Katharine Moxham, spokesperson for GRiD

Employers must focus on ‘virus weary’ staff

71% of employers believe pandemic will mean continued wellbeing support

The emergence of another COVID-19 variant has meant employers head in to 2022 with yet more uncertainty.

But GRiD, the industry body for the group risk protection sector, offers three employee benefit related New Year’s resolutions that make good business sense during the unpredictability of a pandemic:

  1. Think the unthinkable

The pandemic has fundamentally changed the old ‘it won’t happen to me’ attitude as most people have had to face up to the fact that it could. For an employer, unthinkable questions could be, ‘What will happen to the business if we lose a key person?’, ‘Can the business afford to pay out for a death or for long-term sick leave?’ and ‘What sort of help should the business provide?’.

If these questions set any alarm bells ringing then it is probably time to make some relatively inexpensive changes to an organisation’s benefits package or to the insurance in place to protect members of staff and the business against financial loss.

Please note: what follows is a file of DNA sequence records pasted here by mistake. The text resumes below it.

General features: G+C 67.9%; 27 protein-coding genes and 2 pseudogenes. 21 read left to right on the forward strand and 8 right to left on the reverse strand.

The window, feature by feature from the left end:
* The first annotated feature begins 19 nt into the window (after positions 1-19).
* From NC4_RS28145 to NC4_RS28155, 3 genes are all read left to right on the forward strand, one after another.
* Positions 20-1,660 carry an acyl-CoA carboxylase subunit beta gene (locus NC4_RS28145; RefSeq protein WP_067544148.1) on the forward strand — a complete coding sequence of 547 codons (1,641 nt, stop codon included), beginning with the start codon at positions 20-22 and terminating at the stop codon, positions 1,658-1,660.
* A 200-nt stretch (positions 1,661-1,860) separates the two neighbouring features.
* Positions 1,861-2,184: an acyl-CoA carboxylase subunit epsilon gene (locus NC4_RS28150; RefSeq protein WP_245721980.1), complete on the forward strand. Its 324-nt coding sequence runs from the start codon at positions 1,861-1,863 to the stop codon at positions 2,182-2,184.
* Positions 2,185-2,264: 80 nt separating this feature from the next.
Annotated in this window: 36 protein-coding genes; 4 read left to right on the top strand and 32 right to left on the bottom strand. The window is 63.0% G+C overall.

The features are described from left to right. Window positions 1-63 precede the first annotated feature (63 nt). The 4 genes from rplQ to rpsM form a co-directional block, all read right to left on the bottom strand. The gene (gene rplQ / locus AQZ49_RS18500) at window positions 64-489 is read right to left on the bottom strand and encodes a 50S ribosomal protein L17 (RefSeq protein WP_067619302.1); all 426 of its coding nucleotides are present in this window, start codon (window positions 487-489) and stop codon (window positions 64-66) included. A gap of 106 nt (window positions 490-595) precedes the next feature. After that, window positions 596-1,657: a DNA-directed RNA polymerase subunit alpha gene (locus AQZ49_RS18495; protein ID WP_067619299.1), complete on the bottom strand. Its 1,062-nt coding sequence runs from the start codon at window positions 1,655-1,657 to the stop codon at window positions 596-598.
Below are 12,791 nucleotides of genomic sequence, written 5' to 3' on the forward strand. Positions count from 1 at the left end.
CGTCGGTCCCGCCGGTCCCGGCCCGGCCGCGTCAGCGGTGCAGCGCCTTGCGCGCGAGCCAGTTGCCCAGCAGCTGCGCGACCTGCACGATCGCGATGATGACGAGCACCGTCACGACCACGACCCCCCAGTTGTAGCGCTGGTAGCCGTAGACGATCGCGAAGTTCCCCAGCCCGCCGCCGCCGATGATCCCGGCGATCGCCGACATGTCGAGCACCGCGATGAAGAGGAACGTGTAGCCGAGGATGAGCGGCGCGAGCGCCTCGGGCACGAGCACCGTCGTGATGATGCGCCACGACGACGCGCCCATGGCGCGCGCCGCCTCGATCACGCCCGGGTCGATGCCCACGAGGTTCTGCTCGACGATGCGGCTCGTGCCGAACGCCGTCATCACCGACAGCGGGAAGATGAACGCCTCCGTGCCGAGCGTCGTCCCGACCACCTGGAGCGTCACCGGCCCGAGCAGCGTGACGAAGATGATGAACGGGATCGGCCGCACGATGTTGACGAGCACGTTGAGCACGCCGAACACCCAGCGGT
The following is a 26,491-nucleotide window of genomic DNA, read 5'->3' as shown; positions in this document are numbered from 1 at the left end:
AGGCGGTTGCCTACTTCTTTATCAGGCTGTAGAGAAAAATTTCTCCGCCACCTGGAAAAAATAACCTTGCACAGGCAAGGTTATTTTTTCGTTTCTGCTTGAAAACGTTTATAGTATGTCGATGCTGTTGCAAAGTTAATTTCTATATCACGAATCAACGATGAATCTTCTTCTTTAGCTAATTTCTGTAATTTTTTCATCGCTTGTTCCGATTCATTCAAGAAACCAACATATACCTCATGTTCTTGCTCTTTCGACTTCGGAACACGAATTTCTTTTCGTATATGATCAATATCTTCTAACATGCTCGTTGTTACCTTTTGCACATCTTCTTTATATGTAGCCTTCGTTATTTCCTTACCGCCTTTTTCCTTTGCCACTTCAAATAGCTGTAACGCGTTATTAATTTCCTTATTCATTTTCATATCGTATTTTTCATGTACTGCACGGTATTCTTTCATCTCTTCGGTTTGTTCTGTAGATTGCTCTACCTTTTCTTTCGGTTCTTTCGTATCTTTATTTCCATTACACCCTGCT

1. Choose to be a nurturing employer

A valued employee will be engaged and productive which is good for business. Employers who take this approach to staff will have little to fear from the much talked about ‘Great Resignation’. However, if employees are re-evaluating what they want out of life and work, as many are, and if they don’t see their employer as having been particularly supportive during the pandemic, they may look elsewhere.

Three quarters (73%) of employers believe the pandemic will mean long-term changes in the way they support the health and wellbeing of staff, with 71% of employers believing the pandemic will mean a continued uplift in checking in with staff as a way to support them.

  1. Shout it out

If an employer has put measures in place to both protect and nurture its staff, it needs to be bolder in communicating this support so that staff can derive maximum benefit from everything that is in place.

If employees are pointed in the right direction and communications are little and often, then they remember to use the support and help when they most need it.

In addition, developing an external communications strategy is also important in order to win the attention of an organisation’s next generation of employees.

Katharine Moxham, spokesperson for GRiD said: “If a business is doing great things for its people in terms of looking after them in the present and protecting them from unknown future events, then they need to shout about it. This, in turn, drives engagement and appreciation which aids productivity, attraction and retention.

“I’m sure all employers had hoped to be heading in to the new year without the ongoing threat from the COVID-19 virus but as it looks like we could be in for another bumpy ride in 2022, employers would be wise to focus their New Year’s resolutions around their virus-weary staff.”

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